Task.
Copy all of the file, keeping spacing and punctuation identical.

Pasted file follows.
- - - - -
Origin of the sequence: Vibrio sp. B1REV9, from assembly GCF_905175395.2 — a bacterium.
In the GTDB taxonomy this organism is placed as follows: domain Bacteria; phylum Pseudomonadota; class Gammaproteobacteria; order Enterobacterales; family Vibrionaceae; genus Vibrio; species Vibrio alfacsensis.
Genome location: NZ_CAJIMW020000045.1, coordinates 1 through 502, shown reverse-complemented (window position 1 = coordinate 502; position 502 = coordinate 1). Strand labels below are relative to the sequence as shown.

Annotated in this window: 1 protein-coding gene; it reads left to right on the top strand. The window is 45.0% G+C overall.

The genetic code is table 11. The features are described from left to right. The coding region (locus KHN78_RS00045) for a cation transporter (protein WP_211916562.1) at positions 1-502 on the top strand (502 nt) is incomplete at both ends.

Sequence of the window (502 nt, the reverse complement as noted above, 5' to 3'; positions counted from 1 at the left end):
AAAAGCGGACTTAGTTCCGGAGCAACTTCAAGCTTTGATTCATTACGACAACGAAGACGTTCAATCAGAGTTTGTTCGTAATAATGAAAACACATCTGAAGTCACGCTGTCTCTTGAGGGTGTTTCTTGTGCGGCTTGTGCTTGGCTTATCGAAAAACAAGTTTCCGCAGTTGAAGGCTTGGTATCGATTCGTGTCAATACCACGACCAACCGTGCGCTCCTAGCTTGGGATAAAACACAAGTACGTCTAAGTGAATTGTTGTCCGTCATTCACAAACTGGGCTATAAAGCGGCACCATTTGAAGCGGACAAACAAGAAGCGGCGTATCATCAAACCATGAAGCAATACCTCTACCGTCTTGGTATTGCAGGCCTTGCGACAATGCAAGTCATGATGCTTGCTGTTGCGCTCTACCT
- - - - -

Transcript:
Origin of the sequence: Vibrio sp. B1REV9, from assembly GCF_905175395.2 — a bacterium.
In the GTDB taxonomy this organism is placed as follows: domain Bacteria; phylum Pseudomonadota; class Gammaproteobacteria; order Enterobacterales; family Vibrionaceae; genus Vibrio; species Vibrio alfacsensis.
Genome location: NZ_CAJIMW020000045.1, coordinates 1 through 502, shown reverse-complemented (window position 1 = coordinate 502; position 502 = coordinate 1). Strand labels below are relative to the sequence as shown.

Annotated in this window: 1 protein-coding gene; it reads left to right on the top strand. The window is 45.0% G+C overall.

The genetic code is table 11. The features are described from left to right. The coding region (locus KHN78_RS00045) for a cation transporter (protein WP_211916562.1) at positions 1-502 on the top strand (502 nt) is incomplete at both ends.

Sequence of the window (502 nt, the reverse complement as noted above, 5' to 3'; positions counted from 1 at the left end):
AAAAGCGGACTTAGTTCCGGAGCAACTTCAAGCTTTGATTCATTACGACAACGAAGACGTTCAATCAGAGTTTGTTCGTAATAATGAAAACACATCTGAAGTCACGCTGTCTCTTGAGGGTGTTTCTTGTGCGGCTTGTGCTTGGCTTATCGAAAAACAAGTTTCCGCAGTTGAAGGCTTGGTATCGATTCGTGTCAATACCACGACCAACCGTGCGCTCCTAGCTTGGGATAAAACACAAGTACGTCTAAGTGAATTGTTGTCCGTCATTCACAAACTGGGCTATAAAGCGGCACCATTTGAAGCGGACAAACAAGAAGCGGCGTATCATCAAACCATGAAGCAATACCTCTACCGTCTTGGTATTGCAGGCCTTGCGACAATGCAAGTCATGATGCTTGCTGTTGCGCTCTACCT